Teaching teachers

Amid concerns about plan to let charter schools certify their own teachers, changes could be on the way

PHOTO: Helen H. Richardson, Denver Post
Algebra teacher Jessica Edwards helps students with math problems during her 9th grade algebra class at Smoky Hill High School in Aurora, Colorado.

A month after SUNY revealed a plan to let charter schools certify their own teachers, a top official in charge of finalizing it says changes could soon be in the works.

Joseph Belluck, the head of SUNY’s charter school committee, said he has found some of the critiques lodged against the plan convincing.

At the top of the list, he said, is the possibility that the proposal would essentially trap teachers in their charter schools.

The proposed credential would apply only in SUNY-authorized charter schools, meaning that teachers who wish to move to a city-run school, or even another charter school, might have to seek additional training to do so.

“It’s definitely something I’m concerned about,” said Belluck, who heads the committee that must approve the rules. “I would expect there will be some changes to try to address this issue.”

Those changes could include working with schools to make a smooth transition from a charter school certificate to a full, state-certified credential, he said.

A local nonprofit group, Education Trust-New York, suggested some of those strategies in a letter to SUNY explaining the group’s objections to the plan.

The proposal, the group said, could lead to “two tiers of certification,” in which charter school teachers would be trapped at one set of school. They suggested working with the Board of Regents to create a formal path to full certification.

Other changes that are possible, Belluck said, include identifying a plan to tell whether programs are effectively preparing teachers, something that Ed Trust asked for, and increasing the number of hours of instruction required.

The proposal requires teachers to spend just 30 hours on classroom instruction and 100 hours of practice teaching, far less than teachers must complete now to be certified.

The state teachers union charged that the thin time requirements would “significantly undercut the quality of teaching in charter schools.” New York City’s union is also asking members to oppose the proposal, arguing that charter schools should focus on retaining teachers, not figuring out the fastest way to attract new ones.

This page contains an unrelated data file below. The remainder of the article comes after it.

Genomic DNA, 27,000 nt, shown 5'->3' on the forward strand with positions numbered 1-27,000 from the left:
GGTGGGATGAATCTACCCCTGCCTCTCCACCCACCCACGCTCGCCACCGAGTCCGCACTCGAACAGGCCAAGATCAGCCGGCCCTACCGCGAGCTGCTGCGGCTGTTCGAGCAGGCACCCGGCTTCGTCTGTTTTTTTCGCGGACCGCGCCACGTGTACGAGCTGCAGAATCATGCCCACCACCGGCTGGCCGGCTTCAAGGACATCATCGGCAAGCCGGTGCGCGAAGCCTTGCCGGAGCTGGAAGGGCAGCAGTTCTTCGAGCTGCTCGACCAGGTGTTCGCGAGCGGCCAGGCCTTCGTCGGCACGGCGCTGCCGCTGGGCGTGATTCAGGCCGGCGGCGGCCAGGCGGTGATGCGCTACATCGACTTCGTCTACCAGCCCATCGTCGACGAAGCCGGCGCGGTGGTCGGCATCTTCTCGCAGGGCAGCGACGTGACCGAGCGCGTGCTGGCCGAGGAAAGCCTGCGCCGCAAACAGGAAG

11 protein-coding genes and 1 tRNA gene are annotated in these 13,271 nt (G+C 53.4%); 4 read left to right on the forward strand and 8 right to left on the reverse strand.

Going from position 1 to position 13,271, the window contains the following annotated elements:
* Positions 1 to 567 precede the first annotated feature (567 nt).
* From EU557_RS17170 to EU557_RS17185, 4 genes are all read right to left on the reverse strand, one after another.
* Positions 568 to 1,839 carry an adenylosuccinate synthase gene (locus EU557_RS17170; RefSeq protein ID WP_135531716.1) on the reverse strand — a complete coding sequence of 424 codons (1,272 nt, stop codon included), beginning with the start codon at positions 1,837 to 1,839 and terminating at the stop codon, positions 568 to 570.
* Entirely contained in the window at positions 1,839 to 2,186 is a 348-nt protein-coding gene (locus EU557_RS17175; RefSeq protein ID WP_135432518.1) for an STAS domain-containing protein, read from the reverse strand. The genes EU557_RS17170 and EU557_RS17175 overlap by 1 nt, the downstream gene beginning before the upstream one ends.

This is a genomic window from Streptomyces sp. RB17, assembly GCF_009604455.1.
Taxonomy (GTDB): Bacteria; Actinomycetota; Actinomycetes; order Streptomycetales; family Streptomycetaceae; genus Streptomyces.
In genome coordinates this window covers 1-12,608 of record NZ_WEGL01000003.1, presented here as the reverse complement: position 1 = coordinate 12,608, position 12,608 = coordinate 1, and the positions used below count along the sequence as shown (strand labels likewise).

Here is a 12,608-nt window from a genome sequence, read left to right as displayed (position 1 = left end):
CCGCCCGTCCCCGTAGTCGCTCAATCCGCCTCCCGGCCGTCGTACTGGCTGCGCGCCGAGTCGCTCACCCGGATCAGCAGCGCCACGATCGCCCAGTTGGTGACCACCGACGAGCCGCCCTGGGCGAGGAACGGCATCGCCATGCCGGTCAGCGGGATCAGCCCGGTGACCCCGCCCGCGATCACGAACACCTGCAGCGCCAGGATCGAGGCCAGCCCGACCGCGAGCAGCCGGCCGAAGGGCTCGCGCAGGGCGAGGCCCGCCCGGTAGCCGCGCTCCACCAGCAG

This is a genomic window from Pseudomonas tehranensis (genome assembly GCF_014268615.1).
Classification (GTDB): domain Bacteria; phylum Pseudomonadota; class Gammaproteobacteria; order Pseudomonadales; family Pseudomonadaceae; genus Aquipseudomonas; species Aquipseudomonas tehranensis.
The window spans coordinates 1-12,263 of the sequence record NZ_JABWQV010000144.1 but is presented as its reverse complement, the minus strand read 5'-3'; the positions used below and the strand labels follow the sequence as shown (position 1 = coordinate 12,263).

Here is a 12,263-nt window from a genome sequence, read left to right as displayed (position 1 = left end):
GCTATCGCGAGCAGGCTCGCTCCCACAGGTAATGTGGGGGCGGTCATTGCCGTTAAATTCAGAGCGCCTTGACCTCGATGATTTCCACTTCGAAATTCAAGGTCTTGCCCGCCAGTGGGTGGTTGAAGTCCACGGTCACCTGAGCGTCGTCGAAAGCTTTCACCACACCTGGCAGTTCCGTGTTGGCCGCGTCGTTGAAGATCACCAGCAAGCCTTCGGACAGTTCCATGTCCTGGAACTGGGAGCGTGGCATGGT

Belluck said the time requirements are under review.

“It’s possible that there will be some changes to that in terms of increasing the number of hours, “Belluck said. “We haven’t landed in any particular place yet.”

The proposal could come up for approval as early as late September.

listening tour

We asked six Colorado school board members what they want from the state’s next governor. Here’s what they said.

Democratic gubernatorial candidates Donna Lynne, Noel Ginsburg and Cary Kennedy at a candidate forum hosted by the Colorado Association of School Boards. (Photo by Nic Garcia)

Late last week, nine candidates for Colorado governor came together to talk education, addressing an annual fall conference of school board members.

Now, we’re giving some of those audience members a chance to speak up.

Before the gubernatorial hopefuls took the stage, Chalkbeat recorded interviews with a half-dozen school board members who represent districts across the state. Our question to them: What are the big education questions you hope the next governor will take on?

Not surprisingly, funding challenges came up time and again.

One school board member asked for a more predictable budget. Another asked for schools to get their fair share of annual increases in new tax dollars. One went so far as to say the next governor would be a chicken if he or she didn’t take on reforming the state’s tax code.

We also heard a desire for leadership on solving teacher shortages, expanding vocational training and rethinking the state’s school accountability system.